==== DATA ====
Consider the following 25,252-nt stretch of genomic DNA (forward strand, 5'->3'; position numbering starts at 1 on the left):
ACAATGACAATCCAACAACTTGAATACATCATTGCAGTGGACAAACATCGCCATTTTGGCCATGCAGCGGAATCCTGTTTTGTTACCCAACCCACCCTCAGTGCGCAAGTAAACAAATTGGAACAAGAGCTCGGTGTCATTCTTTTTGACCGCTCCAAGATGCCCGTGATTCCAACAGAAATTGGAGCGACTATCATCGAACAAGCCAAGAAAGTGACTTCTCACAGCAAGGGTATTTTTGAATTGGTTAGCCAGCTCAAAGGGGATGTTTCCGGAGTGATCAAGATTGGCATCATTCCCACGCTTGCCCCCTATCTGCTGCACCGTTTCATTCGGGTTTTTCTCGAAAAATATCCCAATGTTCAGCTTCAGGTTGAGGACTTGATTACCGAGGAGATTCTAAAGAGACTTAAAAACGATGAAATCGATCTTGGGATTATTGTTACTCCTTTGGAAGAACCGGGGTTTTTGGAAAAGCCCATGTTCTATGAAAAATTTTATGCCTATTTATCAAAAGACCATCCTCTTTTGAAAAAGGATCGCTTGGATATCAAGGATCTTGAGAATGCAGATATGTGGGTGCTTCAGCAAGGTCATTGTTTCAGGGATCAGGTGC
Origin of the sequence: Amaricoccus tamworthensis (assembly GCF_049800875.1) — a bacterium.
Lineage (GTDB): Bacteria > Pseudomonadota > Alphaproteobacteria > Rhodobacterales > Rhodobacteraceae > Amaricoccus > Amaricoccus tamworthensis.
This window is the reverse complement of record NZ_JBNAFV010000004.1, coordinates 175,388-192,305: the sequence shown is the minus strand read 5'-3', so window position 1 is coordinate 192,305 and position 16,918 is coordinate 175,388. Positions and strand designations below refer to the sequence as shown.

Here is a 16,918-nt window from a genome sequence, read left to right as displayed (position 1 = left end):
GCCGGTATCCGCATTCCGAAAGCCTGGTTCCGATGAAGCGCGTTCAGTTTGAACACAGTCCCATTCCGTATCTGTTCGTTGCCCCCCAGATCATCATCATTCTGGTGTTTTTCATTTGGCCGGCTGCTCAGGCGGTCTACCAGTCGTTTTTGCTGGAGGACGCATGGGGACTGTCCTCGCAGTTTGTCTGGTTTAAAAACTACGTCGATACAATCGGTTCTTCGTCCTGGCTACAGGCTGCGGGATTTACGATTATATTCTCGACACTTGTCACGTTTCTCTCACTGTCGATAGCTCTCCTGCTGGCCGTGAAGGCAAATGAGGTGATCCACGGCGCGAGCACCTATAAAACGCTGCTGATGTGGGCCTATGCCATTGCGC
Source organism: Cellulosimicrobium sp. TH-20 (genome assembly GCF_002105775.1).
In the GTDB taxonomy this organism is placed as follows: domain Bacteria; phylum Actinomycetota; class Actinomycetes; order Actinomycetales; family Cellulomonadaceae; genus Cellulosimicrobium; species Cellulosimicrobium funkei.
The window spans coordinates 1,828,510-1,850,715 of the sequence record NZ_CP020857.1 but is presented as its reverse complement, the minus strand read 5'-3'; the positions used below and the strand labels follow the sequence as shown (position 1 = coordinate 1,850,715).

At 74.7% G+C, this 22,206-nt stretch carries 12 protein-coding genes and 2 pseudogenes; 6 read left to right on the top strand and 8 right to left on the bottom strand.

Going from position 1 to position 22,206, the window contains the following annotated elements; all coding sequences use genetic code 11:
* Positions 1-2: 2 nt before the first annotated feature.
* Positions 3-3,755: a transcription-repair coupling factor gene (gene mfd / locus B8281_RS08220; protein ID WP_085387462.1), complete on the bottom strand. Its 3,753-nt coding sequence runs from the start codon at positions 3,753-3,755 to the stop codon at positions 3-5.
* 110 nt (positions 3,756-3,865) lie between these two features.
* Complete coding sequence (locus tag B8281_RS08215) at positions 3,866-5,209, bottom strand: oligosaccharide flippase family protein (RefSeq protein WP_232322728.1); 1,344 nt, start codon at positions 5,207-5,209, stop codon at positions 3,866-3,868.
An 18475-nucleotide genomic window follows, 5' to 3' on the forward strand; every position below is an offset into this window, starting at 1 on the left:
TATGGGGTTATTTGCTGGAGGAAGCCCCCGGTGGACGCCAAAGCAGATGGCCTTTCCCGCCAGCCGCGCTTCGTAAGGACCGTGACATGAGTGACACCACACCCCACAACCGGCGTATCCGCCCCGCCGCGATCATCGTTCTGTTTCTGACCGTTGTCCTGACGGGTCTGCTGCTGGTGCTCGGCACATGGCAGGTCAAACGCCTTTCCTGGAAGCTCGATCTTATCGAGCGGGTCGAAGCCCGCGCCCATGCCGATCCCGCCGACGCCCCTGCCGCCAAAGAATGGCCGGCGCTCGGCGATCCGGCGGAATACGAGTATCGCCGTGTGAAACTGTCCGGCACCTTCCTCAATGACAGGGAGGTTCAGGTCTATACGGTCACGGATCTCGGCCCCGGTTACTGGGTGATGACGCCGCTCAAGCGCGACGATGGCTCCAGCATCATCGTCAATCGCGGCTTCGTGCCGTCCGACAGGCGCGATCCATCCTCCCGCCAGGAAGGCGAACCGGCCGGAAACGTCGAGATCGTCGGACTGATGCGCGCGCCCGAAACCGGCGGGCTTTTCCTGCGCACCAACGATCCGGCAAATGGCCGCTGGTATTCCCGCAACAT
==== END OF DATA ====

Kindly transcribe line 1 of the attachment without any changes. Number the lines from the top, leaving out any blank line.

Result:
Consider the following 25,252-nt stretch of genomic DNA (forward strand, 5'->3'; position numbering starts at 1 on the left):